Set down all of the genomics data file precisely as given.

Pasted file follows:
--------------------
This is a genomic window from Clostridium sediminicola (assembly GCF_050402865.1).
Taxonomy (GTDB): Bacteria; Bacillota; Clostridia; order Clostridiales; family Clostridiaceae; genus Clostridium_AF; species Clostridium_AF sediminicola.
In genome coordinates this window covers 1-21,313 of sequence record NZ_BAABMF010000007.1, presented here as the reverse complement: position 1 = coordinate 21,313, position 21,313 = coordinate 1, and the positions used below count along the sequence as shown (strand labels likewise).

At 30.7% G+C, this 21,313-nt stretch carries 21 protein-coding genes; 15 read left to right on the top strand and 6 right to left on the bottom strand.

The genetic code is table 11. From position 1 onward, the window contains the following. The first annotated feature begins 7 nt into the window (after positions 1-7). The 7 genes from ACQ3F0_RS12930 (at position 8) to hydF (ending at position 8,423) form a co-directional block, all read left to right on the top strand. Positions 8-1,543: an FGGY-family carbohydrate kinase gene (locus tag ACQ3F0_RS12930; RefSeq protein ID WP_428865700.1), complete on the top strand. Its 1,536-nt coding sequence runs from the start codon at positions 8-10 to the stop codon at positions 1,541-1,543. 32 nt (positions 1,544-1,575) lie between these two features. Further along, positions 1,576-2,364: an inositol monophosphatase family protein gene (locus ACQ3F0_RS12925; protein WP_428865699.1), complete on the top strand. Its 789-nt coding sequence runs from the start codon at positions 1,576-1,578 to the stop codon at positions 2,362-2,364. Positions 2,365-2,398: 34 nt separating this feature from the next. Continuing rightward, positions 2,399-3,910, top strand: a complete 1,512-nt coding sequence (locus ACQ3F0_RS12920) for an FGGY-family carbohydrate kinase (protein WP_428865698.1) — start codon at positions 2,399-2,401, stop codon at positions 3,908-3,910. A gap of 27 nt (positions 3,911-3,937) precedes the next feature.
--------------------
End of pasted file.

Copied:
This is a genomic window from Clostridium sediminicola (assembly GCF_050402865.1).
Taxonomy (GTDB): Bacteria; Bacillota; Clostridia; order Clostridiales; family Clostridiaceae; genus Clostridium_AF; species Clostridium_AF sediminicola.
In genome coordinates this window covers 1-21,313 of sequence record NZ_BAABMF010000007.1, presented here as the reverse complement: position 1 = coordinate 21,313, position 21,313 = coordinate 1, and the positions used below count along the sequence as shown (strand labels likewise).

At 30.7% G+C, this 21,313-nt stretch carries 21 protein-coding genes; 15 read left to right on the top strand and 6 right to left on the bottom strand.

The genetic code is table 11. From position 1 onward, the window contains the following. The first annotated feature begins 7 nt into the window (after positions 1-7). The 7 genes from ACQ3F0_RS12930 (at position 8) to hydF (ending at position 8,423) form a co-directional block, all read left to right on the top strand. Positions 8-1,543: an FGGY-family carbohydrate kinase gene (locus tag ACQ3F0_RS12930; RefSeq protein ID WP_428865700.1), complete on the top strand. Its 1,536-nt coding sequence runs from the start codon at positions 8-10 to the stop codon at positions 1,541-1,543. 32 nt (positions 1,544-1,575) lie between these two features. Further along, positions 1,576-2,364: an inositol monophosphatase family protein gene (locus ACQ3F0_RS12925; protein WP_428865699.1), complete on the top strand. Its 789-nt coding sequence runs from the start codon at positions 1,576-1,578 to the stop codon at positions 2,362-2,364. Positions 2,365-2,398: 34 nt separating this feature from the next. Continuing rightward, positions 2,399-3,910, top strand: a complete 1,512-nt coding sequence (locus ACQ3F0_RS12920) for an FGGY-family carbohydrate kinase (protein WP_428865698.1) — start codon at positions 2,399-2,401, stop codon at positions 3,908-3,910. A gap of 27 nt (positions 3,911-3,937) precedes the next feature.